What has made this difference in parts of Moyale, an area that has similar economic, agricultural and climate conditions as its neighbors? Early indications suggest that it is in part due to disaster risk reduction programming and early interventions by Concern.
Almost a year ago (in October 2010), the first warning signs of a looming disaster in Moyale began to appear. When these warnings were first issued, Concern’s nutrition team immediately got to work with a network of local partners to begin scaling up nutrition programs. They launched a large-scale “early intervention” to prevent the situation from deteriorating into a widespread catastrophe.
In other words, instead of waiting until large numbers of children became severely malnourished, Concern designed a program to prevent malnutrition levels from reaching emergency thresholds in the first place.
Here’s how it worked.
Concern worked with the Ministry of Health to hire and train over 120 Community Health Workers (CHWs): these CHWs traveled to the remote arid and semi-arid pastoral lands of Moyale to find and screen children at risk of severe acute malnutrition—children who showed signs of moderate malnutrition, but whose condition was not yet life-threatening.
The Concern-trained CHWs identified all moderately malnourished children that they found during the screenings and outreach, and admitted them into a supplementary feeding program, whereby they received rations of special highly nutritious food and were referred to health facilities for checkups. Concern also provided the families of these children with food rations. Concern’s intervention effectively prevented these children from becoming severely malnourished, and therefore more difficult—and expensive—to treat. Training these CHWs to screen and refer children for treatment cost just 25 USD per worker, and they are improving the lives of children in their communities every day.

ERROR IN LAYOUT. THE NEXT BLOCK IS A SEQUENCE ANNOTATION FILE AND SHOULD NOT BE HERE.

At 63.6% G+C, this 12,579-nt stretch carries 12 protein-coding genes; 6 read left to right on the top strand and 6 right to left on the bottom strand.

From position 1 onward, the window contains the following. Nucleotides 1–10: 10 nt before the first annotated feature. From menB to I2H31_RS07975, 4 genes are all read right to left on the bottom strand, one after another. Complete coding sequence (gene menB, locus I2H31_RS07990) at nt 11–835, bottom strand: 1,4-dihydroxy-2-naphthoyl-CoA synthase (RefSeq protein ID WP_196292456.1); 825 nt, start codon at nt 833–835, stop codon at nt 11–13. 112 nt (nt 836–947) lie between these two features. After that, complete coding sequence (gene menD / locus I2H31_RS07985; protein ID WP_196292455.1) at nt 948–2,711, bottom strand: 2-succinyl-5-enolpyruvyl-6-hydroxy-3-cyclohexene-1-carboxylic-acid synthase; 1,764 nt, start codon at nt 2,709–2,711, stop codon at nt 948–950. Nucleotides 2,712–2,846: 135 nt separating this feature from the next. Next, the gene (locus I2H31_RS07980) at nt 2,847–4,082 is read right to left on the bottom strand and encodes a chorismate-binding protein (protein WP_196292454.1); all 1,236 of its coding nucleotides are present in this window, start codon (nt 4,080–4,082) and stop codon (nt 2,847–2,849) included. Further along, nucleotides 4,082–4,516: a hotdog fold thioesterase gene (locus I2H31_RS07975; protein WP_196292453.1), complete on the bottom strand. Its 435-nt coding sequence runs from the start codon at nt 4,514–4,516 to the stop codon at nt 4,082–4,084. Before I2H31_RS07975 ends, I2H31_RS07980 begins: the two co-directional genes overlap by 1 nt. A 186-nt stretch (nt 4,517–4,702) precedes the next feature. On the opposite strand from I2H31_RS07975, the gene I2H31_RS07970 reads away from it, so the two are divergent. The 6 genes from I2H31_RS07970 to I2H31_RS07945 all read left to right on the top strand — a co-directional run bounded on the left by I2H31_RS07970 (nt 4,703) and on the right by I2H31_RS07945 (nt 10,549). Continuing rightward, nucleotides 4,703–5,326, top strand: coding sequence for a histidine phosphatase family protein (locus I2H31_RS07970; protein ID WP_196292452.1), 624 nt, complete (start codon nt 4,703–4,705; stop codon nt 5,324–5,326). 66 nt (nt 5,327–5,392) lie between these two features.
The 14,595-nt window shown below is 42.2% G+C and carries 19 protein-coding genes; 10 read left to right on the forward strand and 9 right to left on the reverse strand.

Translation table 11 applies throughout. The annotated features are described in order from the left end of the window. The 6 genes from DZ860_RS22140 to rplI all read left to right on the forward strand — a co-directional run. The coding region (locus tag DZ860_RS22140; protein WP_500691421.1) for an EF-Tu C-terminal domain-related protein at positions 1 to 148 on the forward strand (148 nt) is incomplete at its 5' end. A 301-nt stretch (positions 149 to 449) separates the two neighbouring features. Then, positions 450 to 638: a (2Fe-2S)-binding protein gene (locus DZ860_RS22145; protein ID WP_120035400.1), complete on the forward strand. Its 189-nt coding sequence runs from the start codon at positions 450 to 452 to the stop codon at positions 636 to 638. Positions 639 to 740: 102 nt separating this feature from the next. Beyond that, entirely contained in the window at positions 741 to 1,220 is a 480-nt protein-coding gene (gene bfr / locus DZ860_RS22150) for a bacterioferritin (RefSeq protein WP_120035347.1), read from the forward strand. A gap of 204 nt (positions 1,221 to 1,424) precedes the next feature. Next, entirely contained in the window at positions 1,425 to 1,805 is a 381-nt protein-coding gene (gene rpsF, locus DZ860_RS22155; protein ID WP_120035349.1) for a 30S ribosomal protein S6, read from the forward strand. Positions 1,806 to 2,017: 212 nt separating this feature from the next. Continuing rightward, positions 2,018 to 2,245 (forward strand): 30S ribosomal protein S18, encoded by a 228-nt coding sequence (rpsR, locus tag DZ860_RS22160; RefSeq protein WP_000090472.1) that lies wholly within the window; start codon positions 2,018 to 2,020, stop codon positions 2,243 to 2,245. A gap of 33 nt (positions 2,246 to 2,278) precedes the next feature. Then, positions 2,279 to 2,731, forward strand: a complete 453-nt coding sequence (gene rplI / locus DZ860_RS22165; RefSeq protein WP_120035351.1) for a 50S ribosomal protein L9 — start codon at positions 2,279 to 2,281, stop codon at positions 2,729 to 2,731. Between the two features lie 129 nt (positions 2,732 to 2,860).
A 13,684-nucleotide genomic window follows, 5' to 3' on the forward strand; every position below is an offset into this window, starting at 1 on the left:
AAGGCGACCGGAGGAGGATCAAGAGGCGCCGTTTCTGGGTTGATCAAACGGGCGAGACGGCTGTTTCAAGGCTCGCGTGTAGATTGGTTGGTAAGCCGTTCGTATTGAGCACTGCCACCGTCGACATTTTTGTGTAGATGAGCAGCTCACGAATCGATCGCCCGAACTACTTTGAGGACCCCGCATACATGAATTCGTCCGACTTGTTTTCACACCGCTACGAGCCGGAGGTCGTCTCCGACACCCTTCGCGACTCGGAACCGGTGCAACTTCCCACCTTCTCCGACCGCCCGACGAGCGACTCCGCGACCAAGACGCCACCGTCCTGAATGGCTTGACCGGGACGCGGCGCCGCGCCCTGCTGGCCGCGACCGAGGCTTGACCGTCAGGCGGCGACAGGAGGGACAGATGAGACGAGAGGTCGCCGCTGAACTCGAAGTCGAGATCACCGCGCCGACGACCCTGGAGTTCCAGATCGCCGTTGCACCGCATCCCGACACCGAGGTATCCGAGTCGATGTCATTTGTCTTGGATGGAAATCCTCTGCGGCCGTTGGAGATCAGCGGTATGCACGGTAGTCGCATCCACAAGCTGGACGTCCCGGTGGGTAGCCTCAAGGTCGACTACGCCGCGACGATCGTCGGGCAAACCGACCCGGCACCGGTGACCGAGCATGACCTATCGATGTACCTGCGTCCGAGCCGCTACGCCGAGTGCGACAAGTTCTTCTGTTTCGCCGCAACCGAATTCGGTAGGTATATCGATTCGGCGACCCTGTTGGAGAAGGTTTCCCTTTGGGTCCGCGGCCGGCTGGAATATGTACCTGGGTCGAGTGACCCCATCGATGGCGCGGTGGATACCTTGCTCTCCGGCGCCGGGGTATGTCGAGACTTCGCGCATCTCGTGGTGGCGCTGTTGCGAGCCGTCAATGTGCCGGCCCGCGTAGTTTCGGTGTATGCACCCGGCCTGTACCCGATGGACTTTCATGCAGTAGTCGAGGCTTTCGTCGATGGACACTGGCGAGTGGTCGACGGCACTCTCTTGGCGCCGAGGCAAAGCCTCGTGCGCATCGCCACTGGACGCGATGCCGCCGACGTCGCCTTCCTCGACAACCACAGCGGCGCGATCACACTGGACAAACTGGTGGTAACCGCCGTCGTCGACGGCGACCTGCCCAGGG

In addition to training and providing technical supervision of Community Health Workers, Concern partnered with the Kenyan Ministry of Health to set up and provide technical support for 25 health clinics and approximately 20 outreach sites to improve health and nutrition coverage in communities throughout Moyale District and prevent malnutrition. To date, among an estimated total population in Moyale of more than 55,000, Concern-supported nutrition services have screened 7,000 children and pregnant and breastfeeding women, and treated 4,190 for moderate acute malnutrition. Of those treated, 89 percent of children under five and 85 percent of mothers recovered and were “cured,” and there were no deaths.
The Concern-supported outreach sites were particularly important in these pastoralist communities because the population is nomadic, moving from place to place many times a year with their herds in search of water and pasture. Communities may seek help at a health facility, but then move on and be unable to return. Outreach services ensure that assistance reaches those who may not be able to access services in the same facility multiple times.
Concern also worked with local partner organizations to assist families with little access to food and at high risk of hunger. Concern and partners provided vulnerable families with livelihoods support, agricultural training and support, and education to boost their income and food security. This early, integrated, multi-sector response helped prevent the most vulnerable from tipping over the edge into crisis.
Investments in scaling up nutrition, preventing hunger, and improving the capacity of the poorest to manage their natural resources and improve their access to food have huge potential. Recent studies on undernutrition published in the Lancet, the world’s leading medical journal, and reinforced by the United Nations “Scaling up Nutrition” (SUN) Movement, provide clear evidence of the direct links between proper child nutrition and healthy physical and mental development.